Roy Ward 2018


Roy was born, raised and worked in Winnipeg, Manitoba. He comes from an artistic and creative family. His father was an Industrial Arts teacher. His father and mother ran a pottery and ceramics business out of their basement. It was inevitable that Roy would inherit some of their talents and creativity. There was also a woodturning lathe in the basement of the house and Roy could not resist taking a turn at learning how to use it.

The family spent many summer vacations in the Whiteshell and his parents retired to a log cabin on a lake near the Whiteshell. After he married, Roy and his family spent many weekends and vacations in the guesthouse his parents built next door to the log cabin. The lathe had also moved to the lake and was set up in the boathouse which gave Roy plenty of opportunity to practice woodturning. Roy upgraded the guest cottage to a four season home including a woodworking shop where he moved the lathe and continued his woodturning.

Roy and his wife Tanyss are both retired now and have a new home built on the site of that guesthouse/retirement home which was destroyed by fire in 2009. Roy now has a new shop, a new woodturning lathe and is still learning and trying new things. Access to their home and the shop is by boat in the summer, by ice road in the winter and on foot in the spring and fall.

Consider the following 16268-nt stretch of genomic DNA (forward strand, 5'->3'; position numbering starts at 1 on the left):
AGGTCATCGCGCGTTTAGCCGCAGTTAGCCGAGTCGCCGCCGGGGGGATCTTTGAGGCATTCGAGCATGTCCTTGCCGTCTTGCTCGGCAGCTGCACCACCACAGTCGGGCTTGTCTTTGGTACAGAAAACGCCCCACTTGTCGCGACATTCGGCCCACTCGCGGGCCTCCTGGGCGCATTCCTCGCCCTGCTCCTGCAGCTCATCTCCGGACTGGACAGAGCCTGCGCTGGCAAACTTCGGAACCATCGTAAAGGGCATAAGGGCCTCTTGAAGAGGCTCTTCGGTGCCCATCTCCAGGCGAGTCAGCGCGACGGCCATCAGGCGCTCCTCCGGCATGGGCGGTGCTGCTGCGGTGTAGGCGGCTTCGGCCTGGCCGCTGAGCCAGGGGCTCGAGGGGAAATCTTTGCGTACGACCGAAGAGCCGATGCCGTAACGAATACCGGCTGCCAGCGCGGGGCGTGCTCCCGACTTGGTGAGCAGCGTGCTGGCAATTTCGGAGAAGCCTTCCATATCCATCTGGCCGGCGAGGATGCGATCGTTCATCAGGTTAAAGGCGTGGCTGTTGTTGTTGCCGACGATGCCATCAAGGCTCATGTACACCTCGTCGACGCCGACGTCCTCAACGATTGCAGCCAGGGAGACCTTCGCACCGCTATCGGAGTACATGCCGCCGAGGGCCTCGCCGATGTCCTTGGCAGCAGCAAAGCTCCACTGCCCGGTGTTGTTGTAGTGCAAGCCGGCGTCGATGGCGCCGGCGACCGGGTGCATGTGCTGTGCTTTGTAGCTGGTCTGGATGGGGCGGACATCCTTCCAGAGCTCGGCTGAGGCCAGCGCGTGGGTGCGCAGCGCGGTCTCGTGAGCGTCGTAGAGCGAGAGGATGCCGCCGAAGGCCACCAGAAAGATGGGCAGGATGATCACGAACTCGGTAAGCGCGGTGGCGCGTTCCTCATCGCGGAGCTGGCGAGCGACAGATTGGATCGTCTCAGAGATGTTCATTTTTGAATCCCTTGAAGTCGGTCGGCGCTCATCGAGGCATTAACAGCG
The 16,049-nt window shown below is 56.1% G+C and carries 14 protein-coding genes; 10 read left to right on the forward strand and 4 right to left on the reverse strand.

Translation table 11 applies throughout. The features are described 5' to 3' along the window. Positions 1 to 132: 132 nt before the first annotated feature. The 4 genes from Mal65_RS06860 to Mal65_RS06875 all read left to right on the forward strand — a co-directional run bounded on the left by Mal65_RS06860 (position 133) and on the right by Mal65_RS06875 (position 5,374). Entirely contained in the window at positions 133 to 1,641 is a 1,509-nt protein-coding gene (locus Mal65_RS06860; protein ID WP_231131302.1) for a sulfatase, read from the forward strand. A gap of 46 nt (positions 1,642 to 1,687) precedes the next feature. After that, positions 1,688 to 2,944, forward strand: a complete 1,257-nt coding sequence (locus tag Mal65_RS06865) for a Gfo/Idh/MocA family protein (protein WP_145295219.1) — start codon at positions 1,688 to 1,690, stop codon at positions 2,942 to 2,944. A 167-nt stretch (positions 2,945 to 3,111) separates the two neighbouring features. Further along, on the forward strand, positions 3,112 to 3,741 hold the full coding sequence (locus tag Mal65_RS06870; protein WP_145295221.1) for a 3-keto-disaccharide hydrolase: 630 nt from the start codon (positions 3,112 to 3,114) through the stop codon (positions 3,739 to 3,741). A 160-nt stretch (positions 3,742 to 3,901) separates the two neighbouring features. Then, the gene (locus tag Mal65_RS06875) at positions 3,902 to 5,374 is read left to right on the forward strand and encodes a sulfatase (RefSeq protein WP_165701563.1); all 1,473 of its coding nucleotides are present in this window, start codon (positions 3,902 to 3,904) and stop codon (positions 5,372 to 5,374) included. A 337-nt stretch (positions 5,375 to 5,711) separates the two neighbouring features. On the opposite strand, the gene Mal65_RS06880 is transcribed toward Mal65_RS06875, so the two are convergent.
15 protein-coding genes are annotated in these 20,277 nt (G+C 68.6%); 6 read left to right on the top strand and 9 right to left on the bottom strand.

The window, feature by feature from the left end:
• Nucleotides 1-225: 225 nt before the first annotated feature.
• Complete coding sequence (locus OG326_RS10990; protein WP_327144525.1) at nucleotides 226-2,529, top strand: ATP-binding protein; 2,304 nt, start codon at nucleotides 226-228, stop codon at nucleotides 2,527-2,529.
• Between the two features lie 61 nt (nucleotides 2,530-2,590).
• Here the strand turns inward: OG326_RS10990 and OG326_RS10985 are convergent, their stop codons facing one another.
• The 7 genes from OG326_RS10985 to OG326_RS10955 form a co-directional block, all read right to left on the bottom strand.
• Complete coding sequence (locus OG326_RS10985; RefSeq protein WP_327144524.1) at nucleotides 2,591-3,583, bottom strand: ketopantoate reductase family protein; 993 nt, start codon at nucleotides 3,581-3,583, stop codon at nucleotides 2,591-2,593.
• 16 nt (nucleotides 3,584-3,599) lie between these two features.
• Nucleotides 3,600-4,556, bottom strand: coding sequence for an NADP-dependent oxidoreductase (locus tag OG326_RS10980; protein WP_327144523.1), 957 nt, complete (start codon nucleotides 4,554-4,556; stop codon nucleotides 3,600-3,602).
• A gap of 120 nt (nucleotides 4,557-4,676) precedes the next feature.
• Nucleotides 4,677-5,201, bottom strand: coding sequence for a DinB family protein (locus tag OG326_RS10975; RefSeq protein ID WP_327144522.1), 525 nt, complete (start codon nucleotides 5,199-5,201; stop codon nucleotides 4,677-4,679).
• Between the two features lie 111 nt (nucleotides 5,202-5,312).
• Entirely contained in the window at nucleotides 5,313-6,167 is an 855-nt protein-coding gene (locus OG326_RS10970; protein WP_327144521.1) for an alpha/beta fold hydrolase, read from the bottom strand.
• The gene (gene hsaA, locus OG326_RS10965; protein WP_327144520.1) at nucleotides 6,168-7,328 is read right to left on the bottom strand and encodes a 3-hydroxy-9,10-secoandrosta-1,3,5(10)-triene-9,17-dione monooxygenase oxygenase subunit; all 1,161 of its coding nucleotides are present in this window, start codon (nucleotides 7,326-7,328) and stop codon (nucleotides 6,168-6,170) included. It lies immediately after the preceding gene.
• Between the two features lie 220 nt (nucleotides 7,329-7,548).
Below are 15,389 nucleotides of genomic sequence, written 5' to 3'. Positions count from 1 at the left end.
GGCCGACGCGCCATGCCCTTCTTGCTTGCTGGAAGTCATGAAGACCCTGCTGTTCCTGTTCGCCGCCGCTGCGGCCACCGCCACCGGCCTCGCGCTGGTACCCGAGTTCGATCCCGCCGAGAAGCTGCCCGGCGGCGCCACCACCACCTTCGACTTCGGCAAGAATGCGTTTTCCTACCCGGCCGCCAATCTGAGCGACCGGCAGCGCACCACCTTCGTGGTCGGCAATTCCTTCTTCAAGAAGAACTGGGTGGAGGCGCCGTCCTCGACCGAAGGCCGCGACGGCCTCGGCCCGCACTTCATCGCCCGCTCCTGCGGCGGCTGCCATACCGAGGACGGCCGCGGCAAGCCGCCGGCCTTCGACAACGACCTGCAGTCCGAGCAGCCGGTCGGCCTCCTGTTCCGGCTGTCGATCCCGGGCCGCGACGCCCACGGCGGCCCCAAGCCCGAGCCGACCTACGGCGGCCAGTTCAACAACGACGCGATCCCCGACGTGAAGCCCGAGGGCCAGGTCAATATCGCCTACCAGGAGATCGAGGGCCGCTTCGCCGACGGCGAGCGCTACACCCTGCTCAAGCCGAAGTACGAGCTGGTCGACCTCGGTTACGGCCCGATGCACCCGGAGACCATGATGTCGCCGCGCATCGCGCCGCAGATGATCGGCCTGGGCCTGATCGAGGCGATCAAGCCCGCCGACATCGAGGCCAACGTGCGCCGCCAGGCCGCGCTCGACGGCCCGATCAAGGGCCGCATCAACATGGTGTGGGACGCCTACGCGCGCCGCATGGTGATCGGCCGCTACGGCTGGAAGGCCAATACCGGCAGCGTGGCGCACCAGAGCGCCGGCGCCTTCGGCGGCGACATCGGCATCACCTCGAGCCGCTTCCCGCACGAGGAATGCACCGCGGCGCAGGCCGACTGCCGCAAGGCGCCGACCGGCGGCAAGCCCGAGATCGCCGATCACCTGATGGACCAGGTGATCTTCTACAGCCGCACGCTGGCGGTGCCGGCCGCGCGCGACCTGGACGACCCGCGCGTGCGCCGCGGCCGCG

Most of the wood he uses is salvaged from firewood piles and cutoffs from construction sites. Birch trees provide his favourite wood for turning. He also has a connection with a local contractor who builds timber frame homes and allows Roy to collect the cutoffs from the timbers, usually Red Pine. You may have seen some of Roy’s work in the Handmade Village at the Winnipeg Folk Festival or shops in Winnipeg, Kenora, Westhawk and Falcon Lakes

Some, but not all of the pieces Roy makes have some utility to them. Many of his Birch vases are waterproofed or have a glass insert so that they can hold cut flowers. Roy likes turning Birch logs because he never knows what nature has hidden inside. Often what is revealed as the log is turned will dictate the final shape of the piece. Spalting and fungus stains can create some wonderful patterns but If the wood lacks character then Roy will embellish it by staining, painting and wood burning.

Roy’s latest interests are in folk art painting, marbling, block printing and acrylic pouring. He is always keen to try new techniques and has even tried his hand at Encaustic painting. Occasionally he makes jewelry using some of the byproducts from his other creations.

If he is not in the shop you will probably find him out canoeing or cross country skiing.